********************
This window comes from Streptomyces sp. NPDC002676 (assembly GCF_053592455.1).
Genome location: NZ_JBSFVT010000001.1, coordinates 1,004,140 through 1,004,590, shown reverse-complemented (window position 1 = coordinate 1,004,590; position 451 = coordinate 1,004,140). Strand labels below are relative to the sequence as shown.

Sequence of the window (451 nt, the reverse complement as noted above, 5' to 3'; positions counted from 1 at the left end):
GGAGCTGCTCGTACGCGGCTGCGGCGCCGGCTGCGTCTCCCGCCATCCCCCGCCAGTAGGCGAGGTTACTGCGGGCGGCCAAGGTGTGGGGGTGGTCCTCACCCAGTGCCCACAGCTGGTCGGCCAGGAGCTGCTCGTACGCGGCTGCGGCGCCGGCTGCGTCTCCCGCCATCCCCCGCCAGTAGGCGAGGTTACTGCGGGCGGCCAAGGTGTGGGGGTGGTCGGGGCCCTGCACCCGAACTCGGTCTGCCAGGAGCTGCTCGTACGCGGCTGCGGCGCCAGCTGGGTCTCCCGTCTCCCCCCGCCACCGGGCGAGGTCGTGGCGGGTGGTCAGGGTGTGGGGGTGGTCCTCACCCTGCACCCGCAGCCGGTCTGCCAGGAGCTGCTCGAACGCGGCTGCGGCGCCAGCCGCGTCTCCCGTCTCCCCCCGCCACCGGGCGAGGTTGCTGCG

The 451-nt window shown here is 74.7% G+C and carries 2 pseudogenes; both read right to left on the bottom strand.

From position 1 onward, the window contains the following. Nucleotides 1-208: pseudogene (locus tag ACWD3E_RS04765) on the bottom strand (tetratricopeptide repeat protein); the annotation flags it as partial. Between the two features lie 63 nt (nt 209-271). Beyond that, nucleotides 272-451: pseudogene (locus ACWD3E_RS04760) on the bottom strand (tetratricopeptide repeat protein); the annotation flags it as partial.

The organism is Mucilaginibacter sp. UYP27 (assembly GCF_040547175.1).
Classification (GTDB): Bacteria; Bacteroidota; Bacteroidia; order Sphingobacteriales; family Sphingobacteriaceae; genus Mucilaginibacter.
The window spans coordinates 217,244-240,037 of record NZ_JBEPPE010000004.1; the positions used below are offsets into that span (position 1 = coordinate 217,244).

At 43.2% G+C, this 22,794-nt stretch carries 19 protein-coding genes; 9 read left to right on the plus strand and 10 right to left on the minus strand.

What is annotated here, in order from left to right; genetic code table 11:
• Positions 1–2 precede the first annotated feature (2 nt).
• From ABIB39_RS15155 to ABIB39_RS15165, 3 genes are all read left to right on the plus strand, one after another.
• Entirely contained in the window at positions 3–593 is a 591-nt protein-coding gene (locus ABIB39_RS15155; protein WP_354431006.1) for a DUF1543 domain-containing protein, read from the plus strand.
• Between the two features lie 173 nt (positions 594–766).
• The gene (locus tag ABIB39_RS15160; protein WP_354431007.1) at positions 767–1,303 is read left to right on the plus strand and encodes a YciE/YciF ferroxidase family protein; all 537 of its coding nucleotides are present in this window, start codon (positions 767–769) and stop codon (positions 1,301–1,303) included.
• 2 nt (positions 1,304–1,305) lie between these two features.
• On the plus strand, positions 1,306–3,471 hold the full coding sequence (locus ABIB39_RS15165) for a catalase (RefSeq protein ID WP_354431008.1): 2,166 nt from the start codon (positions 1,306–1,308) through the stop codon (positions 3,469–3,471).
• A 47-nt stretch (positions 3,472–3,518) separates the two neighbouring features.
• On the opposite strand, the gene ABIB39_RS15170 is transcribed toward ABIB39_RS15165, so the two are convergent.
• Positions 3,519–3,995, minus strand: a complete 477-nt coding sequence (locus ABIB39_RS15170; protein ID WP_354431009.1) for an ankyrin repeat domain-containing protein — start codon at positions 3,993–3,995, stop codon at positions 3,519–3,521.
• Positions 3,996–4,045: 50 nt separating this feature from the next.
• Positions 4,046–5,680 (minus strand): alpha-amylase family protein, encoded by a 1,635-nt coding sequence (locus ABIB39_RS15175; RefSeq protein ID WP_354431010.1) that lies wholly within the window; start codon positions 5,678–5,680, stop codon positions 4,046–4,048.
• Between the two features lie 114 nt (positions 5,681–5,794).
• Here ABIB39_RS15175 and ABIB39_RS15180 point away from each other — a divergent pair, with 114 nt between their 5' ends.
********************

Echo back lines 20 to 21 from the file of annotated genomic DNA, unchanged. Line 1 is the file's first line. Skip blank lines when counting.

• On the opposite strand, the gene ABIB39_RS15170 is transcribed toward ABIB39_RS15165, so the two are convergent.
• Positions 3,519–3,995, minus strand: a complete 477-nt coding sequence (locus ABIB39_RS15170; protein ID WP_354431009.1) for an ankyrin repeat domain-containing protein — start codon at positions 3,993–3,995, stop codon at positions 3,519–3,521.